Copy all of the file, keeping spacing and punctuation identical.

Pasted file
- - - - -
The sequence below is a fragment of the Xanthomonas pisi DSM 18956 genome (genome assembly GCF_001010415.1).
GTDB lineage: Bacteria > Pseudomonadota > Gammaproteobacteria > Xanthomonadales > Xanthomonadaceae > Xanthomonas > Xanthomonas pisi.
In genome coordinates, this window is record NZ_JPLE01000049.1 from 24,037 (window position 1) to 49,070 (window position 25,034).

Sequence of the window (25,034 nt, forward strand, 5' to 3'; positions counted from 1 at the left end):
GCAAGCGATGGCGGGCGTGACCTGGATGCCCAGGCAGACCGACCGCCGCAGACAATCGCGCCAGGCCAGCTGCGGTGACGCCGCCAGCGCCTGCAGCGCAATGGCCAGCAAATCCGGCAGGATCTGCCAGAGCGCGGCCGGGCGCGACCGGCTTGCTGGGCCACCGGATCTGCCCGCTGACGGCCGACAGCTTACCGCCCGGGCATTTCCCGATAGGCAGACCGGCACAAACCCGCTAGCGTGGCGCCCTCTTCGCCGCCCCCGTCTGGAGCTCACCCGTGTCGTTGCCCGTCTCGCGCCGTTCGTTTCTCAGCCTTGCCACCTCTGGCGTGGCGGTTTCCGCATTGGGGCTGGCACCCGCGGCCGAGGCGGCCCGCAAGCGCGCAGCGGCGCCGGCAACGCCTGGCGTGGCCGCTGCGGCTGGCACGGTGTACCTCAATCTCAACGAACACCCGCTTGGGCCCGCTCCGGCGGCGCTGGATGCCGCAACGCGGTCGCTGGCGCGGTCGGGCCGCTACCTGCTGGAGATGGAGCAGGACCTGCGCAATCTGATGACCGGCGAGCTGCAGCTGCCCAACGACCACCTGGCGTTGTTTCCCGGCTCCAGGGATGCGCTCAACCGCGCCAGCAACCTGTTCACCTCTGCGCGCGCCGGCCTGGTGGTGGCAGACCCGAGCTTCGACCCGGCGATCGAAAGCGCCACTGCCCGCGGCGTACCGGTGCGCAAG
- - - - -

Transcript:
The sequence below is a fragment of the Xanthomonas pisi DSM 18956 genome (genome assembly GCF_001010415.1).
GTDB lineage: Bacteria > Pseudomonadota > Gammaproteobacteria > Xanthomonadales > Xanthomonadaceae > Xanthomonas > Xanthomonas pisi.
In genome coordinates, this window is record NZ_JPLE01000049.1 from 24,037 (window position 1) to 49,070 (window position 25,034).

Sequence of the window (25,034 nt, forward strand, 5' to 3'; positions counted from 1 at the left end):
GCAAGCGATGGCGGGCGTGACCTGGATGCCCAGGCAGACCGACCGCCGCAGACAATCGCGCCAGGCCAGCTGCGGTGACGCCGCCAGCGCCTGCAGCGCAATGGCCAGCAAATCCGGCAGGATCTGCCAGAGCGCGGCCGGGCGCGACCGGCTTGCTGGGCCACCGGATCTGCCCGCTGACGGCCGACAGCTTACCGCCCGGGCATTTCCCGATAGGCAGACCGGCACAAACCCGCTAGCGTGGCGCCCTCTTCGCCGCCCCCGTCTGGAGCTCACCCGTGTCGTTGCCCGTCTCGCGCCGTTCGTTTCTCAGCCTTGCCACCTCTGGCGTGGCGGTTTCCGCATTGGGGCTGGCACCCGCGGCCGAGGCGGCCCGCAAGCGCGCAGCGGCGCCGGCAACGCCTGGCGTGGCCGCTGCGGCTGGCACGGTGTACCTCAATCTCAACGAACACCCGCTTGGGCCCGCTCCGGCGGCGCTGGATGCCGCAACGCGGTCGCTGGCGCGGTCGGGCCGCTACCTGCTGGAGATGGAGCAGGACCTGCGCAATCTGATGACCGGCGAGCTGCAGCTGCCCAACGACCACCTGGCGTTGTTTCCCGGCTCCAGGGATGCGCTCAACCGCGCCAGCAACCTGTTCACCTCTGCGCGCGCCGGCCTGGTGGTGGCAGACCCGAGCTTCGACCCGGCGATCGAAAGCGCCACTGCCCGCGGCGTACCGGTGCGCAAG